52 Synthesizing Sources

Phil West and Christina Frasier


Learning Objectives

  • Identify what synthesis is and how synthesizing quotes differs from summarizing quotes
  • Recognize ways synthesis might be incorporated into college writing and on-the-job writing

Finding good evidence to use as quotes and paraphrases for your papers is essential to college writing, and it’s also a skill that translates to writing you might do in your career. The level of research you’ll need to do will depend on the rhetorical situation you’re in, but you’ll typically need to consult more than one source, and you’ll need to think about how those different sources compare to one another–and how the interact with one another in the text of your paper.

For instance, one source might be extremely knowledgable about the whole topic. Another might be focused on one aspect of a topic, and provide detailed information on that. Another might have a great deal of knowledge, but might be biased and advocating for a cause rather than just giving general information on the topic. Research is not just about knowing the what in the text, it’s about uncovering the how and the why.

The difference between summary and synthesis

When you’re sharing evidence from sources with your audience, the most basic and straightforward way to do so is through summary. You might have learned to do this even before getting to college: You take one source and highlight what’s important, and if you’re working with two or more sources, you present them one at a time, ideally in separate paragraphs to help your reader know which is which.

But there’s a more sophisticated approach that allows you to do more with the quotes you gather—synthesis.

In its basic definition, synthesis is combining two or more sources in the same paragraph. But in college writing, it’s more than just finding quotes from different sources to add to a paragraph. Each body paragraph in your paper should have a specific focus—an aspect of your topic, a central idea or a shared group of ideas. Synthesis allows you to use quotes from different sources that have a theme or aspect or idea in common, and as you introduce your quotes and then show how they fit into your paper–the context surrounding your quote or paraphrase can give the reader needed context.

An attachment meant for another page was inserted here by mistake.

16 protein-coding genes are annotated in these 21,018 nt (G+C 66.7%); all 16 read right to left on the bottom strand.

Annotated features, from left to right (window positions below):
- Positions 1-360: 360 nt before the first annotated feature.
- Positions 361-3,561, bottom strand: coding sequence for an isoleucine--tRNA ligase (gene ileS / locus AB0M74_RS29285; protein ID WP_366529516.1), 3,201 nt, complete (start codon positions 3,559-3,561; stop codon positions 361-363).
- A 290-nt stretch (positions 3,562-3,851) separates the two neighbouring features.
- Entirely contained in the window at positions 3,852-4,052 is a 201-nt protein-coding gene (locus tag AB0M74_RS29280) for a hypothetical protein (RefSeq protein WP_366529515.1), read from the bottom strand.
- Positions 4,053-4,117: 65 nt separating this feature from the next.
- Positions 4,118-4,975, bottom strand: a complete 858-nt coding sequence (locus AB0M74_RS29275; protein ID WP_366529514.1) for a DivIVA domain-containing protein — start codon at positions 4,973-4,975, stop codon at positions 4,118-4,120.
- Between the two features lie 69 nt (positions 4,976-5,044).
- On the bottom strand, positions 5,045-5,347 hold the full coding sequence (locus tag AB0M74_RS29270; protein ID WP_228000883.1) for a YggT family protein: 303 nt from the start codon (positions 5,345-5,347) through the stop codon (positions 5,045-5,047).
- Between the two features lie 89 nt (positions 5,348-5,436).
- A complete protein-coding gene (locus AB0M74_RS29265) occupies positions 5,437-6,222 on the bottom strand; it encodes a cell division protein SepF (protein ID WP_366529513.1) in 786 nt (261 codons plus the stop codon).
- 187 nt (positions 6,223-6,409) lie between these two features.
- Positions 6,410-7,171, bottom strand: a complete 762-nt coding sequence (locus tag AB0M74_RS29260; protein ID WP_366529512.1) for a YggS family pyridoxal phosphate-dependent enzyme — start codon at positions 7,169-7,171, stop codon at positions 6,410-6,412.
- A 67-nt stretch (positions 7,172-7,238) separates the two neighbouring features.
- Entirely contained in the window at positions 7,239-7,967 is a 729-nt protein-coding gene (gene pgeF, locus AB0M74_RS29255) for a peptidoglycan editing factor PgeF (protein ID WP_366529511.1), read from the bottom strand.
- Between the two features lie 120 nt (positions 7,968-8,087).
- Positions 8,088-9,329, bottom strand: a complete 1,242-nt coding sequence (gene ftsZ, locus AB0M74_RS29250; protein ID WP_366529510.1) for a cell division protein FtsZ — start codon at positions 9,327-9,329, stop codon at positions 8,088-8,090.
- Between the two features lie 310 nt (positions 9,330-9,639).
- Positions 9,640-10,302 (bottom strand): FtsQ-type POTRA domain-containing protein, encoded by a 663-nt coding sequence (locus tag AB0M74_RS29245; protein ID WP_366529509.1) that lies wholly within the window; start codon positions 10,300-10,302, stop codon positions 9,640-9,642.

Let’s say you’re writing a paper about electric vehicles. Source A talks about the challenge of making them affordable for consumers. Source B elaborates on how one company worked to bring the cost down and create an option priced for a wide range of drivers. And then let’s say, in the next paragraph, on building an infrastructure of charging stations, Source A has some material that will work to support that paragraph, and while Source B doesn’t. Source C does, so you use evidence from Sources A and C to build that paragraph.


The University of Arizona Global Campus Writing Center differentiates summaries from quotes: “In a summary, you share the key points from an individual source and then move on and summarize another source. In synthesis, you need to combine the information from those multiple sources and add your own analysis of the literature. This means that each of your paragraphs will include multiple sources and citations, as well as your own ideas and voice.”

Think about being at a party. You mingle with different people, hear a wide range of things from many characters, but when you’re relaying a story about that party, you’re actively synthesizing it, sharing the best quotes from the best people you met to convey how fun it is—or maybe the worst quotes from the worst people if you had a terrible time!

The synthesis matrix

The same writing center also suggests using a synthesis matrix to help organize a paper using synthesis. As they describe it, “the sources are listed in the left column of the table, and the main ideas or themes about the topic are listed along the top of the table.”


Below is a synthesis matrix for the above example:
Point 1–affordability Point 2–infrastructure
Source 1 X X

Source 2


Source 3 X


To build out the matrix, students can list their sources (author name and year) in the Sources column. Then, on the top row, list the main ideas, points, or themes identified you will be focusing on in each paragraph. This allows you to map which sources cover which general areas that might apply to your argument. If you’ve already selected specific quotes you think you can use, you should either place them into the appropriate places in your draft, or otherwise organize them in a way you can grab them once you’re ready.


University of Arizona Global Writing Center, “Synthesis.” University of Arizona Global Writing Center, https://writingcenter.uagc.edu/synthesis. A


University of Arizona Global Writing Center, “Synthesis Matrix.” University of Arizona Global Writing Center, https://writingcenter.uagc.edu/synthesis-matrix.





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From College to Career: A Handbook for Student Writers Copyright © by Phil West and Christina Frasier is licensed under a Creative Commons Attribution-ShareAlike 4.0 International License, except where otherwise noted.

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